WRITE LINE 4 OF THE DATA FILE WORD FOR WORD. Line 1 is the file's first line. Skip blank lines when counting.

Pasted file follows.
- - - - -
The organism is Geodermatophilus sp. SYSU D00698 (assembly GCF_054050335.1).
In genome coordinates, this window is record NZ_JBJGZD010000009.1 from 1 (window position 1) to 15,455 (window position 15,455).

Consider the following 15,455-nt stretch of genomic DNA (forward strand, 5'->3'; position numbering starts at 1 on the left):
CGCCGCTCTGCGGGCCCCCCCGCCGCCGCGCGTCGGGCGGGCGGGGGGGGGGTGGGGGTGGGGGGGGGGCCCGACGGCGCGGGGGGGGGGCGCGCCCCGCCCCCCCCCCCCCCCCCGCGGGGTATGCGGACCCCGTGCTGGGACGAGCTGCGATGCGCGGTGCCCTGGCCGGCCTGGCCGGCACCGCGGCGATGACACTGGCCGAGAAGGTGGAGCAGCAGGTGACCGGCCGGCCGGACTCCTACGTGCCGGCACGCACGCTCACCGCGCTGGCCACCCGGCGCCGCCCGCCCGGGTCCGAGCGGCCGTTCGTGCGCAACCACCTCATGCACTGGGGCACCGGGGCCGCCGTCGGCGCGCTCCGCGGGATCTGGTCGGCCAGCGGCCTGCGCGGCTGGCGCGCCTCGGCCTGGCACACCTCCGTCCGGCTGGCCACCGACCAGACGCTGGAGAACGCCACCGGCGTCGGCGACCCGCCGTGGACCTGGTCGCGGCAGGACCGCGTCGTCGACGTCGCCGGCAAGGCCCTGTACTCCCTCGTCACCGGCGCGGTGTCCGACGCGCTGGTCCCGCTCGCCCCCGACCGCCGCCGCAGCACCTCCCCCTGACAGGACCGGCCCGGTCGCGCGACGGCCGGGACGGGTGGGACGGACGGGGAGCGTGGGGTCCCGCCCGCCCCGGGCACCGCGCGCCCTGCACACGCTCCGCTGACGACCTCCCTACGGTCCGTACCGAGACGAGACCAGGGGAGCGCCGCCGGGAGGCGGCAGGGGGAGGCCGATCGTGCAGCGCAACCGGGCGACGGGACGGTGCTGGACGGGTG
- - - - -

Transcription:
CGCCGCTCTGCGGGCCCCCCCGCCGCCGCGCGTCGGGCGGGCGGGGGGGGGGTGGGGGTGGGGGGGGGGCCCGACGGCGCGGGGGGGGGGCGCGCCCCGCCCCCCCCCCCCCCCCCGCGGGGTATGCGGACCCCGTGCTGGGACGAGCTGCGATGCGCGGTGCCCTGGCCGGCCTGGCCGGCACCGCGGCGATGACACTGGCCGAGAAGGTGGAGCAGCAGGTGACCGGCCGGCCGGACTCCTACGTGCCGGCACGCACGCTCACCGCGCTGGCCACCCGGCGCCGCCCGCCCGGGTCCGAGCGGCCGTTCGTGCGCAACCACCTCATGCACTGGGGCACCGGGGCCGCCGTCGGCGCGCTCCGCGGGATCTGGTCGGCCAGCGGCCTGCGCGGCTGGCGCGCCTCGGCCTGGCACACCTCCGTCCGGCTGGCCACCGACCAGACGCTGGAGAACGCCACCGGCGTCGGCGACCCGCCGTGGACCTGGTCGCGGCAGGACCGCGTCGTCGACGTCGCCGGCAAGGCCCTGTACTCCCTCGTCACCGGCGCGGTGTCCGACGCGCTGGTCCCGCTCGCCCCCGACCGCCGCCGCAGCACCTCCCCCTGACAGGACCGGCCCGGTCGCGCGACGGCCGGGACGGGTGGGACGGACGGGGAGCGTGGGGTCCCGCCCGCCCCGGGCACCGCGCGCCCTGCACACGCTCCGCTGACGACCTCCCTACGGTCCGTACCGAGACGAGACCAGGGGAGCGCCGCCGGGAGGCGGCAGGGGGAGGCCGATCGTGCAGCGCAACCGGGCGACGGGACGGTGCTGGACGGGTG